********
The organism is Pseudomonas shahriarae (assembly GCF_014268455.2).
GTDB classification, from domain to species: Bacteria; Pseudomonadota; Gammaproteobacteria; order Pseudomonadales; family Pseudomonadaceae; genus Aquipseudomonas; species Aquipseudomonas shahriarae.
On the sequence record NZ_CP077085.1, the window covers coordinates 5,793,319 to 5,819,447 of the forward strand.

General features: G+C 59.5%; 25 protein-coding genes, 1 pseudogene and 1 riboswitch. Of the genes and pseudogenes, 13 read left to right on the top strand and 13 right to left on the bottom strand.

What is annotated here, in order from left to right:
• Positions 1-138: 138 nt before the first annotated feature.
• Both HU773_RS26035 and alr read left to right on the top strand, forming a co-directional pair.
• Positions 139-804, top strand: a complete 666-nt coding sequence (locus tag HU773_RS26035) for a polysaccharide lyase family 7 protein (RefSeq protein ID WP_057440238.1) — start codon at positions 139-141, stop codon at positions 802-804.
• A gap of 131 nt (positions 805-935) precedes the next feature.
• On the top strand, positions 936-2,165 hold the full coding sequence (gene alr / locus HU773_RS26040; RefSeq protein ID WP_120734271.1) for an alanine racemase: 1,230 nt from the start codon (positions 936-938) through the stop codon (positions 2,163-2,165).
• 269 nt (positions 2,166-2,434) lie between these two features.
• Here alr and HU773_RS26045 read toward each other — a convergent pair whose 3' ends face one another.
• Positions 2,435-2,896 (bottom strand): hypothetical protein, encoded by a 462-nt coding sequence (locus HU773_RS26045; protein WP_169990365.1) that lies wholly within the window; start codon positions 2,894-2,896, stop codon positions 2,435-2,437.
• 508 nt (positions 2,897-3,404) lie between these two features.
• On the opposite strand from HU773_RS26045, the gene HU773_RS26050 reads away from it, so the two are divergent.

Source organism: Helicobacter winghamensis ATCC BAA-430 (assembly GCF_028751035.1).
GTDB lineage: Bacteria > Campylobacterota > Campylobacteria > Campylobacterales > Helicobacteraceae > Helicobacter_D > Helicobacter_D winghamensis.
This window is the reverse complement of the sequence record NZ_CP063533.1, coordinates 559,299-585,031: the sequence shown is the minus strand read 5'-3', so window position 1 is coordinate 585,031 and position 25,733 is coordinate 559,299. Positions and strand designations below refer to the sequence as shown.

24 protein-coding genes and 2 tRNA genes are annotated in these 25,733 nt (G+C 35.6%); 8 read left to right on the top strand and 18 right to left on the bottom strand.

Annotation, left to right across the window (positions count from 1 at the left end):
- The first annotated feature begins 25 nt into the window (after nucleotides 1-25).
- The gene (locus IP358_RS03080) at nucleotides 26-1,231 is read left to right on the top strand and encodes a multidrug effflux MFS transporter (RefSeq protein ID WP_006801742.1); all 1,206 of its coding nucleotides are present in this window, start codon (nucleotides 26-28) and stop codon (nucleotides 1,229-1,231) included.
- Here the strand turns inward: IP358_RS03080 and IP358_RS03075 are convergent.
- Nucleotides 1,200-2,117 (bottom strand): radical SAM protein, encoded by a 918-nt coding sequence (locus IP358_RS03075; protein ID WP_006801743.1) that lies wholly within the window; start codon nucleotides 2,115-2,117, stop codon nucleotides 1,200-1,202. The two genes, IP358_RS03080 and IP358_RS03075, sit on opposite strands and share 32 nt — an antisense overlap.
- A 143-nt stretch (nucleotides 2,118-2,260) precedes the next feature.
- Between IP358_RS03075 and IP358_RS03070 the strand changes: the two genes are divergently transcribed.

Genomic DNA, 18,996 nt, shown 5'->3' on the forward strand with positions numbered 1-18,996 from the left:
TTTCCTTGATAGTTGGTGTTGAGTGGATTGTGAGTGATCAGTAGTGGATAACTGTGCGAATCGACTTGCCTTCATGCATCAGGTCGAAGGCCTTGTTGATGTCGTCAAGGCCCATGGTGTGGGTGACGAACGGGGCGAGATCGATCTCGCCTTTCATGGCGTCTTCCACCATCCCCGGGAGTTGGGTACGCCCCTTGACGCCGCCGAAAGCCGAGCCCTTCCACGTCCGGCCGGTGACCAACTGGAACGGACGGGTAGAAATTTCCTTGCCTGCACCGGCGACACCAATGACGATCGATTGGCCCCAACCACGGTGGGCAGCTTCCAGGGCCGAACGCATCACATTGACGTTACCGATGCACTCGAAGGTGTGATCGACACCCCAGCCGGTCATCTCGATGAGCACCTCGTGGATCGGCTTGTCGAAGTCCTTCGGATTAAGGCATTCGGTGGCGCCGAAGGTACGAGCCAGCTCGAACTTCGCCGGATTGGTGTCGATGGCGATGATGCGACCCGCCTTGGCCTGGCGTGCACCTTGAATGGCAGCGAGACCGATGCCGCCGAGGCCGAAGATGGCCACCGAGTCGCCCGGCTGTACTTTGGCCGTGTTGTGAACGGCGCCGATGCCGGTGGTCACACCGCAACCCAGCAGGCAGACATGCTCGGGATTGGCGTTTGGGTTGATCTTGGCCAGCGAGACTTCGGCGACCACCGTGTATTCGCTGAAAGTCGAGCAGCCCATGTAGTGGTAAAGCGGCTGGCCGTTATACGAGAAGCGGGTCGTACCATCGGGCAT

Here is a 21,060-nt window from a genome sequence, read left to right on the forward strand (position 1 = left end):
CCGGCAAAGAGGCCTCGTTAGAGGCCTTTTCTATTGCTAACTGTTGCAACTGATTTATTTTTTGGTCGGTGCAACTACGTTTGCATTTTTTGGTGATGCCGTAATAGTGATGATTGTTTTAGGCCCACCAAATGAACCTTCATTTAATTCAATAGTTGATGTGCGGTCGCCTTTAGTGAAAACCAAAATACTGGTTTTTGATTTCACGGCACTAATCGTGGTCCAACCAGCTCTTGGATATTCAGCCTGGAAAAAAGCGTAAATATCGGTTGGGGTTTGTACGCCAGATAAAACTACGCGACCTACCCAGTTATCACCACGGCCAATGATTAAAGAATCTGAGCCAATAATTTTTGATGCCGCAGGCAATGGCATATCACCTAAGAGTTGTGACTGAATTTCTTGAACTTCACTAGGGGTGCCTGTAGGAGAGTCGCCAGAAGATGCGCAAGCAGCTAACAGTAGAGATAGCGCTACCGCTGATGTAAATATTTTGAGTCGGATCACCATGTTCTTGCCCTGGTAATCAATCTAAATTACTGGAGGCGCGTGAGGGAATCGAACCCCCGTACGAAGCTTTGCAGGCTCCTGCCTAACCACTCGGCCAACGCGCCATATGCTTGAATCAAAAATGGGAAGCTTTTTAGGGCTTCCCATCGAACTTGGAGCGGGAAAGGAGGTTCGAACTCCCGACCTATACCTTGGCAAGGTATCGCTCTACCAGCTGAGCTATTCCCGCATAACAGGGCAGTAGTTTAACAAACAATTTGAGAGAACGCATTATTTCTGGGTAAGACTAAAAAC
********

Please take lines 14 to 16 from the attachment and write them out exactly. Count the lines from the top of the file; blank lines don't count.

• 508 nt (positions 2,897-3,404) lie between these two features.
• On the opposite strand from HU773_RS26045, the gene HU773_RS26050 reads away from it, so the two are divergent.

Source organism: Helicobacter winghamensis ATCC BAA-430 (assembly GCF_028751035.1).